Latest Posts

Let’s be careful about this “SETI” signal

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August 31: See update at the end of this post

Several readers have contacted me recently about reports that a group of international astronomers have detected a strong signal coming from a distant star that could be a sign of a high-technology civilization. Here’s my reaction: it’s interesting, but it’s definitely not the sign of an alien civilization—at least not yet.

Jodie Foster in the movie "Contact"

Jodie Foster in the movie “Contact”

Here’s why: (more…)

Proxima Centauri b: Have we just found Earth’s cousin right on our doorstep?

What began as a tantalizing rumor has just become an astonishing fact. Today a group of thirty-one scientists, led by Guillem Anglada-Escude at the Queen Mary University of London, UK, announced the discovery of a terrestrial exoplanet orbiting Proxima Centauri. The discovery of this planet, Proxima Centauri b, is a huge breakthrough not just for astronomers but for all of us. Here’s why.

This artist’s impression shows a view of the surface of the planet Proxima b orbiting the red dwarf star Proxima Centauri, the closest star to the Solar System. The double star Alpha Centauri AB also appears in the image to the upper-right of Proxima itself. Proxima b is a little more massive than the Earth and orbits in the habitable zone around Proxima Centauri, where the temperature is suitable for liquid water to exist on its surface. Credit: ESO/M. Kornmesser

This artist’s impression shows a view of the surface of the planet Proxima b orbiting the red dwarf star Proxima Centauri, the closest star to the Solar System. The double star Alpha Centauri AB also appears in the image to the upper-right of Proxima itself. Proxima b is a little more massive than the Earth and orbits in the habitable zone around Proxima Centauri, where the temperature is suitable for liquid water to exist on its surface.
Credit: ESO/M. Kornmesser

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Calling for a Better World – Remember to Vote

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In English

Another attack this month, this time in Nice in the middle of the 14 July celebrations. First, the obvious: this attack, which targeted people and families watching fireworks, was despicable and inhuman. Of course, I send my thoughts to the victims and their families as well as to my colleagues and friends who live in Nice. But I am tired of being an impotent witness to this outbreak of violence everywhere in the world, and I absolutely refuse to remain silent. Like many people, I feel like I’m living a nightmare, in a polarized world in which a tiny minority of violent sociopaths want us to embrace ideas from another time whatever the cost to us, our loved ones, our values, and our dignity as human beings. I hope that this stops and that we find a solution and learn, once and forever more, to live together in peace. But we are living in a very difficult time and we must prepare for many setbacks and tragedies.

The events in Nice also make it imperative that we learn certain key lessons. We, the citizens of free nations going about our daily business, are paying a huge price for wars launched in the first decade of this century by radical and ignorant politicians who manipulated their nations into engaging in a war without end, a war that accomplishes nothing except awakening extremism and hatred in the minds of the weak, the ignorant, and the alienated. (more…)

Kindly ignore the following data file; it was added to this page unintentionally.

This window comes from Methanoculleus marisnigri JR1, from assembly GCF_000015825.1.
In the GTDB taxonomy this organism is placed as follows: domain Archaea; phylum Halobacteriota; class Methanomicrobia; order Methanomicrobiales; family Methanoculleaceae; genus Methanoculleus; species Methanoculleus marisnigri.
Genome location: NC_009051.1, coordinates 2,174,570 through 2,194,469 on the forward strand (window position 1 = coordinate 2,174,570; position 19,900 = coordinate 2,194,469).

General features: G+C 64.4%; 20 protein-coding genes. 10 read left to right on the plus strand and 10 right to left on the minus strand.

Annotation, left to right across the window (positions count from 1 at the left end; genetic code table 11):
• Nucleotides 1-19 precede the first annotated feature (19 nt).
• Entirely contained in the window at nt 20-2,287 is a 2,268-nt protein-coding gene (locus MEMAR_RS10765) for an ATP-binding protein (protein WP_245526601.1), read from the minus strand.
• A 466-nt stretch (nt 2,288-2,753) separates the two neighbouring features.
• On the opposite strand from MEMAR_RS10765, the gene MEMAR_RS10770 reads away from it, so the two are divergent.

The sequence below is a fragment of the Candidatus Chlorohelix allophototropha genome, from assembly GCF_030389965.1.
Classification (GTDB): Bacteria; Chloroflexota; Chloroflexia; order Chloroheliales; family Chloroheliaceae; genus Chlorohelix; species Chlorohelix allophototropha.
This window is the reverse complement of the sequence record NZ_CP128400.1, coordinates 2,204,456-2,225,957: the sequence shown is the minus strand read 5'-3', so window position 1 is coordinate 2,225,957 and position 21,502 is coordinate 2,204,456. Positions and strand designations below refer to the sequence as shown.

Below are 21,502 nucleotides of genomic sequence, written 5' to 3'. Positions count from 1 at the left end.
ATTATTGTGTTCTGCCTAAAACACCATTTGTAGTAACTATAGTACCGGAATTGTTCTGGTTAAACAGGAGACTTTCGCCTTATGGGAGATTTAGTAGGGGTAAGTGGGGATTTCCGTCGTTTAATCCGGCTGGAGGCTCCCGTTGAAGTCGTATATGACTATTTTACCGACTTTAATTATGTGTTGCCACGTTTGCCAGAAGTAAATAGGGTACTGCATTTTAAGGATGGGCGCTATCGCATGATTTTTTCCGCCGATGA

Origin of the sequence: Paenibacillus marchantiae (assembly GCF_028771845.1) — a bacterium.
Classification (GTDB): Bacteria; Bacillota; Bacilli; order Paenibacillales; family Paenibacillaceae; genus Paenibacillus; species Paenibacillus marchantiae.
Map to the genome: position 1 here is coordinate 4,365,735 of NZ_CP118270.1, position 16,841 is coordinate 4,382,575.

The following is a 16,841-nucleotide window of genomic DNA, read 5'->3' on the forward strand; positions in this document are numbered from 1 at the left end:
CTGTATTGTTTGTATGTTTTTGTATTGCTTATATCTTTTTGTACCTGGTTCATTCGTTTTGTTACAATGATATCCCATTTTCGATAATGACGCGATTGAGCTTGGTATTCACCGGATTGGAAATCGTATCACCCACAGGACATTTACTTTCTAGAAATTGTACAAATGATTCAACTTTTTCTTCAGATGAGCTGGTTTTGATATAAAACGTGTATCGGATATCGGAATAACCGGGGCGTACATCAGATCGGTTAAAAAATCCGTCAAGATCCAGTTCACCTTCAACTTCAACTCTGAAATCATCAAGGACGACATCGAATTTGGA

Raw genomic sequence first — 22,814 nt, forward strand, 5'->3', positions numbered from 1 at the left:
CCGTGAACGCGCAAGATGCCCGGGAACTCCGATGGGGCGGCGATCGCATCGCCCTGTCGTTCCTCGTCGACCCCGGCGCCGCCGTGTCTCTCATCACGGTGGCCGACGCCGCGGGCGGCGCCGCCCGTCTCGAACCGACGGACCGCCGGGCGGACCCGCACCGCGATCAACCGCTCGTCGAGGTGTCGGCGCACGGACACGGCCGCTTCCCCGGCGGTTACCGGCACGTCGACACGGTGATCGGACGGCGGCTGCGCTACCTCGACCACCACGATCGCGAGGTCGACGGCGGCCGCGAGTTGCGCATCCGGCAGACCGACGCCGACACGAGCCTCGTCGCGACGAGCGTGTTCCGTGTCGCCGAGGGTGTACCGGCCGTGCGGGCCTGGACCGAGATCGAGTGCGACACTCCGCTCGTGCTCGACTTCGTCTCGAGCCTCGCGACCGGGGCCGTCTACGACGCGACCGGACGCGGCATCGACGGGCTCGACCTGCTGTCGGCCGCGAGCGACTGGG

The Triple Asteroid (87) Sylvia

Another beautiful simulation of the triple asteroid system (87) Sylvia and its two moons Romulus and Remus made in collaboration with the California Academy of Sciences.

Screen Shot 2016-06-14 at 11.48.50 PM(87) Sylvia was discovered in 1866 by N.R. Pogson, a British astronomer located in Madras, India. This main-belt asteroid is large with a diameter of ~150 km. That’s all we knew until recently.

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Flying through the binary trojan asteroid system (617) Patroclus

Another day, another video!

This time I am posting a video of the binary L5 Trojan Asteroid (617) Patroclus-Menoetius. In collaboration, with the team at the California Academy of Sciences, we have created a model of this interesting binary asteroid system which shares its orbit with Jupiter.

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Visiting the L4 Trojan Asteroid (624) Hektor

I finally started uploading some of the animations of the talk that I gave last month at the California Academy of Sciences. Today let’s watch (624) Hektor, the binary and bilobed largest Jupiter-Trojan asteroids. This is a puzzling multiple asteroid system with a lot of mysteries (eccentric and inclined orbit of the moon, complex shape and structure for the primary, …). 

Screen Shot 2016-05-23 at 9.50.49 AM

Our study based on AO observations collected over 8 years was published in 2014. The conclusion of our work is that 624 Hektor is probably a captured Kuiper-belt object and the moon formed a long time ago from the slow velocity encounter of the components.

The Largest Jupiter Trojan: 624 Hektor and its moon from Franck Marchis on Vimeo.

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Gravitational wave detection rumors may end on Feb 11

It is official. NSF, together with scientists from Caltech, MIT and the LIGO collaboration will give an update on their effort to detect gravitational waves.

What is LIGO? Check out this article published in Arstechnica by Eric Berger.